Critics lie to conflate the adverse effects of a brain tumer with chiropractic care.
In a rather condensed article full of misinformation and professional slander, the chiropractic profession has received its latest contrived attempt to discredit its practice. This time, like so many times before it, we see a series of statements that come protected via the arguing from authority that’s typical of these kinds of attacks. The hope is that reason and evidence remain eluded in the public eye.
The article is called, “Pediatricians alarmed by chiropractic treatments for babies that ‘border on the fraudulent.'” “Pediatricians being alarmed” is not what we are going to concern ourselves with in this post, even though it’s full of potential and fun. What we will talk about, however, and what we wish to draw the reader’s attention to is the foundational statement that comes a few paragraphs later:
“A 2007 study led by University of Alberta researchers who reviewed 13 published studies found 14 injuries to children who received chiropractic treatments. Nine of them were serious, and two were fatal. One child died from a brain hemorrhage, the other after a suspected neck fracture.
Ten of the injuries were attributed to chiropractic care. “
Before showing the blatant lies and misdirection behind these claims, we can first of all remark that, even if they were true, it would represent 8 cases of documented adverse events and 2 deaths spanning a 105 year period and amounting to over 89 million pediatric visits by the year 2007 in the U.S.
This is a great example of how scary adverse events can lose their “scariness” once they are evaluated under a global lens; the same kind of “global lens,” mind you, that we are expected to use in regard to “established” medical interventions that carry much higher risks. However, this is taking the purported claims to be true. After looking at the underlying evidence, what we find is that nobody would be able to come away with the same conclusions as these authors do, unless they too were serving an agenda of deliberate deceit. As we will see, the evidence of the 2007 study does not support the claims of damage. Rather it further proves the culpability of the authors to commit biased scientific review–something chiropractors have become quite used to seeing directed by their competitors.
So let’s look at the evidence underlying the two most damaging claims: Death from brain hemorrhage and “suspected” neck fracture.
The specific case report by Zimmnerman and colleagues referred to in the 2007 study refers to a child suffering from complete occlusion of the left vertebral artery at the middle of the C2 vertebral body leading to hemorrhage. This occlusion was claimed to be the result of chiropractic care. However, upon closer examination of the case report, the 7-yr-old boy was shown to have suffered from recurrent unilateral headaches occurring without prodrome (without early signs or symptoms), once to twice per week often following gymnastics exercises in which he attempted mid-air somersaults, landing on the occiput and cervical spine. Vohra (study author) and her colleagues irresponsibly failed to discuss this history of trauma to the nervous system as a possible confounding or competing explanation to the child’s neurological complaints, complaints which likely brought him to the chiropractor in the first place.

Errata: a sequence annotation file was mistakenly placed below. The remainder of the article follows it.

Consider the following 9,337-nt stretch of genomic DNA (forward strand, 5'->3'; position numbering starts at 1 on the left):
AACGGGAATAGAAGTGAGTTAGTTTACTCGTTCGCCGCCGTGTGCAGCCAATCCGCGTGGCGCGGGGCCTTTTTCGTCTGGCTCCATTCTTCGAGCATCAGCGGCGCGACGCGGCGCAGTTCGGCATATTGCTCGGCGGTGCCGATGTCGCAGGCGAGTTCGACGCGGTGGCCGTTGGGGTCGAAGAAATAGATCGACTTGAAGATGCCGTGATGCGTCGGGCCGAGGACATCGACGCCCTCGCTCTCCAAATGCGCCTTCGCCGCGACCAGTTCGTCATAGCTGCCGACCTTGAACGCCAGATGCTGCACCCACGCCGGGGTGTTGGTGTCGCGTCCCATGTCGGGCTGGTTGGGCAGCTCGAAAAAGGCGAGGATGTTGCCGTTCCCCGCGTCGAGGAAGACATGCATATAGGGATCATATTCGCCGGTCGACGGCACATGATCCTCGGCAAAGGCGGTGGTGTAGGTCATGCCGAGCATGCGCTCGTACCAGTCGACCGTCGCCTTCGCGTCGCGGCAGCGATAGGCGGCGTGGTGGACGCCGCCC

Then there is the case report by Shafir and Kaufman cited in the 2007 study concerning a 4-month-old boy taken to a chiropractor who became quadriplegic from a “suspected” fracture. What Vohra and her colleagues failed to disclose, almost unbelievably, was that magnetic resonance imaging of the child revealed a pre-existing mass within the infant’s spinal cord from the medulla, occupying the entire canal from the mid-cervical to the lower thoracic region. Chiropractic was deemed responsible for the quadriplegic event despite this pre-existing condition.
In both cases we see a vicious attack on chiropractic care which pivots on the deliberate absence of vital information. And here is the major point to be drawn. It’s deceit. It’s what comes when diabolical-interests are secured in a place of presumed authority. It’s what happens when those situated “above” act on the people’s behalf, “for their benefit” discerning what’s right, wrong, safe, unsafe.
For an entire detailed rebuttal to this latest attack on chiropractic safety, read: ICPA Responds to Article in Canadian National Post.
To conclude, we can say that the attempt to demoralize the chiropractic profession requires ugly and outstanding tactics, more so than most other competing professions that may indeed have actual risks attached to them which might be empirically ascertained. But because chiropractic is so infallibly safe, attackers and critics must stand on patently false claims and employ lies and debased suggestions in truly uncanny ways. Their hope is that what Johnathan Swift said centuries ago remains the case today, namely, that “Falsehood flies, and truth comes limping after it, so that when men come to be undeceived, it is too late; the jest is over, and the tale hath had its effect: like a man, who hath thought of a good repartee when the discourse is changed, or the company parted; or like a physician, who hath found out an infallible medicine, after the patient is dead.”
May the truth be with you, before it’s too late!